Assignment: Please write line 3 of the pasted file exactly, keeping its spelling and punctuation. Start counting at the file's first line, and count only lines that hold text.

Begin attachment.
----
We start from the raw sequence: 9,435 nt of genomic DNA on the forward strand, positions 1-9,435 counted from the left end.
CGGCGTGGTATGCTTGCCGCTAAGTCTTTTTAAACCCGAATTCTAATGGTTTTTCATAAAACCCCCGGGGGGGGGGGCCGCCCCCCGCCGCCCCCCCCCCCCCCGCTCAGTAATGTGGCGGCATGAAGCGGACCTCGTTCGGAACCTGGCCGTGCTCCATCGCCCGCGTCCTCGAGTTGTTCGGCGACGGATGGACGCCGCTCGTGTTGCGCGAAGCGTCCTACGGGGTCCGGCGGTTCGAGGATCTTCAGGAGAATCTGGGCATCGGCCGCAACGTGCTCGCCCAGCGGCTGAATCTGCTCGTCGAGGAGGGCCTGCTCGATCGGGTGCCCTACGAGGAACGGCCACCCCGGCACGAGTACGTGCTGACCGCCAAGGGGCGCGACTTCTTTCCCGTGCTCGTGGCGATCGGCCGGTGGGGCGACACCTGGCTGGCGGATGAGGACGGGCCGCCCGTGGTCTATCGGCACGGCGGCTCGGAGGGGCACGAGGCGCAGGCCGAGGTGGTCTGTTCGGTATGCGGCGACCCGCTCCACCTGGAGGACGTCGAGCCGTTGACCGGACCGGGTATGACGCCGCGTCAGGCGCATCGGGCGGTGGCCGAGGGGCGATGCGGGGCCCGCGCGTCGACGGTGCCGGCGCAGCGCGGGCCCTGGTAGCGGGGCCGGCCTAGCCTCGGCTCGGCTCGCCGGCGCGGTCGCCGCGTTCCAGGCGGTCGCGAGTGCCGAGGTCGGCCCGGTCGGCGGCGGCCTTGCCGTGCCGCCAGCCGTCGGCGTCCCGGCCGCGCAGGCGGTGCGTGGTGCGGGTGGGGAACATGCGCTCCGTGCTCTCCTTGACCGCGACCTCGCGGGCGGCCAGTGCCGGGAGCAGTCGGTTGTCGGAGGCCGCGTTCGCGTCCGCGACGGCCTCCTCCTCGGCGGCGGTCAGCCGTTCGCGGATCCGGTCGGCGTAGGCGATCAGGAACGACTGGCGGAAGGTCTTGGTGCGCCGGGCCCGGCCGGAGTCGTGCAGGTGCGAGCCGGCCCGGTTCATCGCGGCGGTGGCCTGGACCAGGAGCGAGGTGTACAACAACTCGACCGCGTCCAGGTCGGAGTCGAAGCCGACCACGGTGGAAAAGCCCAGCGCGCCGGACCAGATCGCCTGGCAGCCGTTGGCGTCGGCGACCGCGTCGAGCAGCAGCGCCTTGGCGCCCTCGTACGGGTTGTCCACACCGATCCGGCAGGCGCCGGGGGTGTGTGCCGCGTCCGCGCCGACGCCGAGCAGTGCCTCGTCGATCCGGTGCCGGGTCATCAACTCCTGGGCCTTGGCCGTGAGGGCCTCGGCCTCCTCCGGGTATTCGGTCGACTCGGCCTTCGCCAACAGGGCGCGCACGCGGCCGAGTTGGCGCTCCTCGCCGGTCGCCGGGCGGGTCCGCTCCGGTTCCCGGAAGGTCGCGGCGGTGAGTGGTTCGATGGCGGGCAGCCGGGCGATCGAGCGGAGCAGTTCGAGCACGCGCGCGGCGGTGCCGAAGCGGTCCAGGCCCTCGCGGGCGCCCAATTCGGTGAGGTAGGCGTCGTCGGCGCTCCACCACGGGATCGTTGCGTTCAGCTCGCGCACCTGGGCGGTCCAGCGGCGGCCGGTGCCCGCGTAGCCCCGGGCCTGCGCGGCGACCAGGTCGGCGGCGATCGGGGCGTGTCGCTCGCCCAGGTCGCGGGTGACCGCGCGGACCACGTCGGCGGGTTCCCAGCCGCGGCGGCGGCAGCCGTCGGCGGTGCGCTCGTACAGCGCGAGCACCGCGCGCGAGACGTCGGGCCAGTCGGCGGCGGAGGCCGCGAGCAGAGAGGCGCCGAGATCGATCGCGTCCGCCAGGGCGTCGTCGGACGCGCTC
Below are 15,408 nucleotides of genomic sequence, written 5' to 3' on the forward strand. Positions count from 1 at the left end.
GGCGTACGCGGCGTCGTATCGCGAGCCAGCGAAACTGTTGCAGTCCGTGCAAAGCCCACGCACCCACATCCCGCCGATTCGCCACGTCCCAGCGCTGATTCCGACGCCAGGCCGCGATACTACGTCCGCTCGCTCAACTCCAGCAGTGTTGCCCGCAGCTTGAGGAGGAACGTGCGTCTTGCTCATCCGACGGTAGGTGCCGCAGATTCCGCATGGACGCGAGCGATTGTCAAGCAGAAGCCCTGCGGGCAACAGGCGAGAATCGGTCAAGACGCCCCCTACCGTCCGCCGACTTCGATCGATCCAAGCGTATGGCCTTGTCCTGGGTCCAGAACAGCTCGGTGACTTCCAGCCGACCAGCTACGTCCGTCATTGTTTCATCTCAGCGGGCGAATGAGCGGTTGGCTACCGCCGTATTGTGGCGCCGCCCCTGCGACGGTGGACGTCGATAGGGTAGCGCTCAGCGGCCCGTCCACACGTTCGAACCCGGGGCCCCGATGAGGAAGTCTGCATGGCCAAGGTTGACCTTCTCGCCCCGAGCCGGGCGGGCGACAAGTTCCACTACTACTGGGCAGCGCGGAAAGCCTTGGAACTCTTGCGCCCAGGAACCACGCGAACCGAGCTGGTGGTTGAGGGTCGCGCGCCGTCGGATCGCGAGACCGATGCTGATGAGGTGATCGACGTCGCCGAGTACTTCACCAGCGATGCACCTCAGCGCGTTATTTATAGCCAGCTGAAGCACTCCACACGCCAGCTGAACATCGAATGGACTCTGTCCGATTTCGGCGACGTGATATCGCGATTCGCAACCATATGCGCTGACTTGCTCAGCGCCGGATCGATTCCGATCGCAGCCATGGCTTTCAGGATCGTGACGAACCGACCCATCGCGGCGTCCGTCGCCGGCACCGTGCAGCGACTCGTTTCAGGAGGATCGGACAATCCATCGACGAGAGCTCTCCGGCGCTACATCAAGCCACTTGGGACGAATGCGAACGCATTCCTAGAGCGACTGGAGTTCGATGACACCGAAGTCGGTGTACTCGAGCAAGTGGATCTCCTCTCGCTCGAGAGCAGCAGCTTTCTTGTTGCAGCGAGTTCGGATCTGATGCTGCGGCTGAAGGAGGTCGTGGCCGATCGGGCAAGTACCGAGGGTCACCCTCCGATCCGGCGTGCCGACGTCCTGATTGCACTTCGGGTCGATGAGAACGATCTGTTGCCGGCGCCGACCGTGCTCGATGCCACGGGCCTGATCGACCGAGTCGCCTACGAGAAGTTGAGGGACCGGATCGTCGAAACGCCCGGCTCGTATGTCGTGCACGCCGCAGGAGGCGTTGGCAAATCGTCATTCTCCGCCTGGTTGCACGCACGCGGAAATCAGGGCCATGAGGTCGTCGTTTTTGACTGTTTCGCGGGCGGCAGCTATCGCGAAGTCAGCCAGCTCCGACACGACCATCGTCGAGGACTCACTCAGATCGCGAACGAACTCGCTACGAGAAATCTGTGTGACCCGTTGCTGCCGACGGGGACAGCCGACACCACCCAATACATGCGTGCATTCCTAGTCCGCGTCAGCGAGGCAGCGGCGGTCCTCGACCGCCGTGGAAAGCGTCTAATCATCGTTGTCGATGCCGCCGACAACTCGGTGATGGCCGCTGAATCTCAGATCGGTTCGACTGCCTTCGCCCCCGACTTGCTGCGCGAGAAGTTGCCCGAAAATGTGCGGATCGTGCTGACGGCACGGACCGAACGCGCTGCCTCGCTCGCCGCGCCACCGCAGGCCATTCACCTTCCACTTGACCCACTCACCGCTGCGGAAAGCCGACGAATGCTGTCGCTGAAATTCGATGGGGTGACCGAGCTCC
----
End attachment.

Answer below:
Below are 15,408 nucleotides of genomic sequence, written 5' to 3' on the forward strand. Positions count from 1 at the left end.